Nov 25, 2020

India announces ban on 43 chinese apps including AliExpress

William Smith
2 min
India is banning a further 43 Chinese mobile apps, building on previous bans of 177 others
India is banning a further 43 Chinese mobile apps, building on previous bans of 177 others...

India is banning a further 43 Chinese mobile apps, building on previous bans of 177 others.

In an announcement, India’s Ministry of Electronics & IT said: “This action was taken based on the inputs regarding these apps for engaging in activities which are prejudicial to sovereignty and integrity of India, defence of India, security of state and public order. Ministry of Electronics and Information Technology has issued the order for blocking the access of these apps by users in India based on the comprehensive reports received from Indian Cyber Crime Coordination Center, Ministry of Home Affairs.”

The Government of India initially banned 59 mobile apps from China on 29 June, and a further 118 on 2 September. Caught up in that wave were heavy hitters including PUBG Mobile, WeChat Work, Alipay - Alibaba’s payment app - and Taobao, a popular ecommerce platform. 

This further announcement has seen ecommerce giant AliExpress outlawed, alongside Lalamove and a number of other ecommerce applications in the full list. Data security has been one of the main issues cited, reflecting wider unease with Chinese technology that has led Huawei to be banned from 5G infrastructure in many countries.

In an earlier statement, the Indian Government said: “Information posted, permissions sought, functionality embedded as well as data harvesting practices of above stated Apps raise serious concerns that these Apps collect and share data in surreptitious manner and compromise personal data and information of users that can have a severe threat to security of the State.”

The announcement signals yet more cooling in relations between the two countries, spurred by border skirmishes in June that led to deaths. Both countries harbour technological ambitions, with a number of tech unicorns (tech startups worth over $1bn) on both sides - such as ecommerce giant Paytm and edtech firm BYJU’S on the Indian side and TikTok owner ByteDance on China’s.

Other casualties of the wave of bans have included TikTok, which has also been embroiled in a long-running legal imbroglio with the outgoing Trump administration. 

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Jun 8, 2021

Fastly's CDN Reportedly to Blame for Global Internet Outage

Tilly Kenyon & Oliver James Fr...
3 min
Multiple outages have hit social media, government, and news websites across the globe

A huge outage has brought down a number of major websites around the world. Among those affected are, Hulu, PayPal, Vimeo, and news outlets such as CNN, The Guardian, The New York Times, BBC, and Financial Times.

It is thought a glitch at Fastly ─ a popular CDN provider ─ is causing the worldwide issue. Fastly has confirmed it’s facing an outage on its status website but fails to specify a reason for the fault ─ only that the problem isn’t limited to a single data centre and, instead, is a “global CDN disruption” that is potentially affecting the company’s global network.

“We’re currently investigating potential impact to performance with our CDN services,” the firm said.

What is Fastly?

Fastly is a content delivery network (CDN) company that helps users view digital content more quickly. The company also provides security, video delivery, and so-called edge computing services. They use strategically distributed, highly performant POPs to help move data and applications closer to users and deliver up-to-date content quickly.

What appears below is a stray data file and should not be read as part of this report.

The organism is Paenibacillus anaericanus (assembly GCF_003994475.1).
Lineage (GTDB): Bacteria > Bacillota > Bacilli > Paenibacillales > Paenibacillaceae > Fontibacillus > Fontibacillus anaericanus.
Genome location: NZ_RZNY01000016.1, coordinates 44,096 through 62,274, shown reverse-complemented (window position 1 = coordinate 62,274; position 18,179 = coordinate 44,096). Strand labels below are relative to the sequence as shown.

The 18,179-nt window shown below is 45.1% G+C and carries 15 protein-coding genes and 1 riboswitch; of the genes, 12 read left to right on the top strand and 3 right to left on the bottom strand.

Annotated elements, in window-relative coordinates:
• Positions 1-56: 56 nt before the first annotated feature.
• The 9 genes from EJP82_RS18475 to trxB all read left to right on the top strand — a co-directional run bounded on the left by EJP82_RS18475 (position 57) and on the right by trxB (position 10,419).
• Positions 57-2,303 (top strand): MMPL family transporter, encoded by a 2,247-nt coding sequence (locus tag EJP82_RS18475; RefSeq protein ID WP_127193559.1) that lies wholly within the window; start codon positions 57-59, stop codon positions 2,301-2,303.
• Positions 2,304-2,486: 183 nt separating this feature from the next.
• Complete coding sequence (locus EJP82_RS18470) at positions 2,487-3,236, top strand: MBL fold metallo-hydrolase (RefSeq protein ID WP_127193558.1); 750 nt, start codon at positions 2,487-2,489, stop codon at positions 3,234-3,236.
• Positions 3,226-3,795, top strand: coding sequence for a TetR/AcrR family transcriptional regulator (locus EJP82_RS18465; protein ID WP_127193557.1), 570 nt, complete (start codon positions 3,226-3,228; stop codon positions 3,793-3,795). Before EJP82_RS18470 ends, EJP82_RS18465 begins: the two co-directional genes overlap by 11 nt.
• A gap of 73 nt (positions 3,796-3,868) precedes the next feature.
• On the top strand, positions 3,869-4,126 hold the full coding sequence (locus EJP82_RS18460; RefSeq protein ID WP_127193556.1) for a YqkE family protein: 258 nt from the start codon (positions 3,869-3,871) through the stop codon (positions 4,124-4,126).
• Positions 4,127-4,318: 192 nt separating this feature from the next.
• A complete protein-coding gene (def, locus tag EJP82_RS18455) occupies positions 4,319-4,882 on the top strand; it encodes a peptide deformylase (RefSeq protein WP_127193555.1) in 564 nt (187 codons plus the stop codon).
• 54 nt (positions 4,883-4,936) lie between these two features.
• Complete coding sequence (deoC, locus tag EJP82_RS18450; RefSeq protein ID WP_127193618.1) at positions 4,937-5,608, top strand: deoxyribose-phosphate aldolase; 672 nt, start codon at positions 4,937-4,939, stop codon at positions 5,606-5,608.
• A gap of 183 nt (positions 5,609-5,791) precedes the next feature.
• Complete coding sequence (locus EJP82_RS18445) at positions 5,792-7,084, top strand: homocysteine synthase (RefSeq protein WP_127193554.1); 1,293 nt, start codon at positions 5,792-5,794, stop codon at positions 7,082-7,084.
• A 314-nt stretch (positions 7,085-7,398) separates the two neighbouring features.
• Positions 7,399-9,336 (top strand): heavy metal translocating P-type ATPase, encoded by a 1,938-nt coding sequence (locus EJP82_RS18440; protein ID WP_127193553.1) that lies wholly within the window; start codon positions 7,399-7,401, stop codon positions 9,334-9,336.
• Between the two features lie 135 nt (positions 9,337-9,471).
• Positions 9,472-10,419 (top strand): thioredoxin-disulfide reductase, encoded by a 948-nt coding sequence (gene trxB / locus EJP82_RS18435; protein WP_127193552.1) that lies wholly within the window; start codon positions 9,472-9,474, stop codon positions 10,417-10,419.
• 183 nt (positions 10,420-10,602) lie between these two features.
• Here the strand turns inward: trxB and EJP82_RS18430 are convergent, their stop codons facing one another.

The firm has been proving increasingly popular among leading media websites. After going public on the New York Stock Exchange in 2019, shares rose exponentially in price, but after today’s outages, Fastly’s value has taken a sharp 5.21% fall and are currently trading at US$48.06. 

What are CDNs?

Content delivery networks (CDNs) are a web of small computers, or servers, that link together to collaborate as a single computer. CDNs improve the performance of internet-connected devices by placing these servers as close as possible to the people using those devices in different locations, creating hundreds of points of presence, otherwise known as POPs.

They help minimise delays in loading web page content by reducing the physical distance between the server and the user. This helps users around the world view the same high-quality content without slow loading times. 

Without a CDN, content origin servers must respond to every single end-user request. This results in significant traffic to the origin and subsequent load, thereby increasing the chances for origin failure if the traffic spikes are exceedingly high or if the load is persistent.

The Risk of CDNs

Over time, developers have attempted to protect users from the dangers of overreliance through the implementation of load balancing, DDoS (Denial of Service) protection, web application firewalls, and a myriad of other security features. 

Clearly, by the state of today’s major website outage, these measures aren’t enough. Evidently, CDNs present a risk factor that is widely underestimated ─ which needs to be rectified with haste. Content delivery networks have become a key part of the global infrastructure, and so it’s imperative that organisations start to figure out risk mitigation strategies to protect companies reliant on the interconnected service from further disruption and disarray. 

Over the coming days, both Technology Magazine and Data Centre Magazine will continue to provide updates on the current situation as developments are made.

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